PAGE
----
While in graduate school at the University of New Mexico, Mike worked during the summer as a volunteer teacher at one of the nearby pueblos. After receiving his M.A. at New Mexico and his Ph.D. at Tulane, he became a university professor and administrator. He served as president of the University of Maine at Farmington and the American University in Bulgaria. As Chancellor of the University of Maine System, he created the first cyber-university in the Nation. After opposition of the faculty union to electronically-delivered classes led to a vote of no confidence, Newt Gingrich described Orenduff as “a hero to the American taxpayer” in his book, To Renew America.
Mike went on to serve as President of New Mexico State University and as a visiting faculty member at West Point and President of Bermuda College. After retiring from higher education, he rekindled his love of the Southwest by writing his award-winning Pot Thief murder mysteries which combine archaeology and philosophy with humor and mystery. Among his many awards are the “Lefty” national award for best humorous mystery, two “Eppies” for the best eBook mysteries and the New Mexico Book of the Year Award.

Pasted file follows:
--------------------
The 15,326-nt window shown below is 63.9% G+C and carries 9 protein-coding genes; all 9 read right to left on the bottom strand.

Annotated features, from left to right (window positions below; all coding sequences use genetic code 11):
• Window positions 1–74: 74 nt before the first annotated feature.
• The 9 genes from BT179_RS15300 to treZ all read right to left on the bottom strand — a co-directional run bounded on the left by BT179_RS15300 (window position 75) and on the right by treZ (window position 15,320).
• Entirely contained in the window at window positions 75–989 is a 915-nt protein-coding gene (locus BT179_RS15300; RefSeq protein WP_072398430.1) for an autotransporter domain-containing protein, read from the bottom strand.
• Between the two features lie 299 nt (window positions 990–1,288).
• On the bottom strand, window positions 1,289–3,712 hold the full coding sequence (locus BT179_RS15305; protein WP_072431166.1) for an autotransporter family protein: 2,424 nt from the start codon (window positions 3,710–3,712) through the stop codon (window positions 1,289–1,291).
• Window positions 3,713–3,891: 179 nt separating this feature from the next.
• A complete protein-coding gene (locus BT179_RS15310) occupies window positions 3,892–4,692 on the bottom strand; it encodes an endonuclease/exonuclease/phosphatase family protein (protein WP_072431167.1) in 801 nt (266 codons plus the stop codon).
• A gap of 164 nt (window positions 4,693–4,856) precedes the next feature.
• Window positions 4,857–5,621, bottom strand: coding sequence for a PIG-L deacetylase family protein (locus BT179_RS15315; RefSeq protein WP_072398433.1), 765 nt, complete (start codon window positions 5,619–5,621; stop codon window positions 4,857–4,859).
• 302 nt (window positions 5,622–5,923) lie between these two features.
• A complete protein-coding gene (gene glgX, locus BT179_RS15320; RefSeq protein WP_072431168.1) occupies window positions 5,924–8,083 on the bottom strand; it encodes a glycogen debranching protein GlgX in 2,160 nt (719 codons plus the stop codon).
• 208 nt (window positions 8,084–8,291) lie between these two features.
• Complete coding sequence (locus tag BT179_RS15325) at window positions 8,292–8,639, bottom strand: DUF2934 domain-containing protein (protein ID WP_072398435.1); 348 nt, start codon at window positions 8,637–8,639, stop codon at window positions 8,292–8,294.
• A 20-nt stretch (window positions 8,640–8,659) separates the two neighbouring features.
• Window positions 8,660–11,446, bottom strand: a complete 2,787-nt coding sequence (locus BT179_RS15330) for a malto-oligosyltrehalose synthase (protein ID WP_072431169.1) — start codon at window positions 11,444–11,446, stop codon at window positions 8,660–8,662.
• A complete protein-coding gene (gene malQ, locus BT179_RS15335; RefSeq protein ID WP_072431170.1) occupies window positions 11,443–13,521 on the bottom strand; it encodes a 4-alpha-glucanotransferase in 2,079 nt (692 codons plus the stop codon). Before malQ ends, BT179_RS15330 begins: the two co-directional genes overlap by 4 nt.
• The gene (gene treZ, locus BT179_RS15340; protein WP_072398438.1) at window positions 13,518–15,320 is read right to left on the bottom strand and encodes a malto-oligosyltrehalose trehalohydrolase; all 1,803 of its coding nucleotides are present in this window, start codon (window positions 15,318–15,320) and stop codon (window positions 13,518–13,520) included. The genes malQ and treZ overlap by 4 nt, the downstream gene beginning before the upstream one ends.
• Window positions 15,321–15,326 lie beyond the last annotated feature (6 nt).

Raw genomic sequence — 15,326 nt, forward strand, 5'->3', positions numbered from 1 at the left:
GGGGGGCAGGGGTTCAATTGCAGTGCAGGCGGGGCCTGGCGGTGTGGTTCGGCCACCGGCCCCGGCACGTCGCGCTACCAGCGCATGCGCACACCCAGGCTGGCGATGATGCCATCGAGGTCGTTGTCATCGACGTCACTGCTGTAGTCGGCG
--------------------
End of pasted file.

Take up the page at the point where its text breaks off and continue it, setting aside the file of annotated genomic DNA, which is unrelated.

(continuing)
His first book, The Pot Thief Who Studied Pythagoras, has a cover blurb by then Governor Bill Richardson, thus balancing the mention by Speaker Gingrich. The Baltimore Sun described it as, “funny at a very high intellectual level and deliciously delightful.” His latest, The Pot Thief Who Studied Escoffier, was called "the perfect fusion of murder, mayhem and margaritas” by The El Paso Times.
Have Pen – Will Travel
I’m often asked why I set my books in New Mexico. From a practical point of view, the answer is that hackneyed phrase, “Write what you know.” But the real reason is it gives me an excuse to visit there when I do signings.
Of course I’ve done signings in New Mexico’s largest cities – Albuquerque (600,000), Las Cruces (100,000), Santa Fe (70,000), and Roswell (50,000). But I’ve also done signings in places like Cloudcroft (749) and Carrizozo (996). There is no marketing justification for doing signings in towns with fewer than a thousand inhabitants. I go to New Mexico’s villages because they are fun places to visit.
|Lai Orenduff on the catwalk near Mogollon|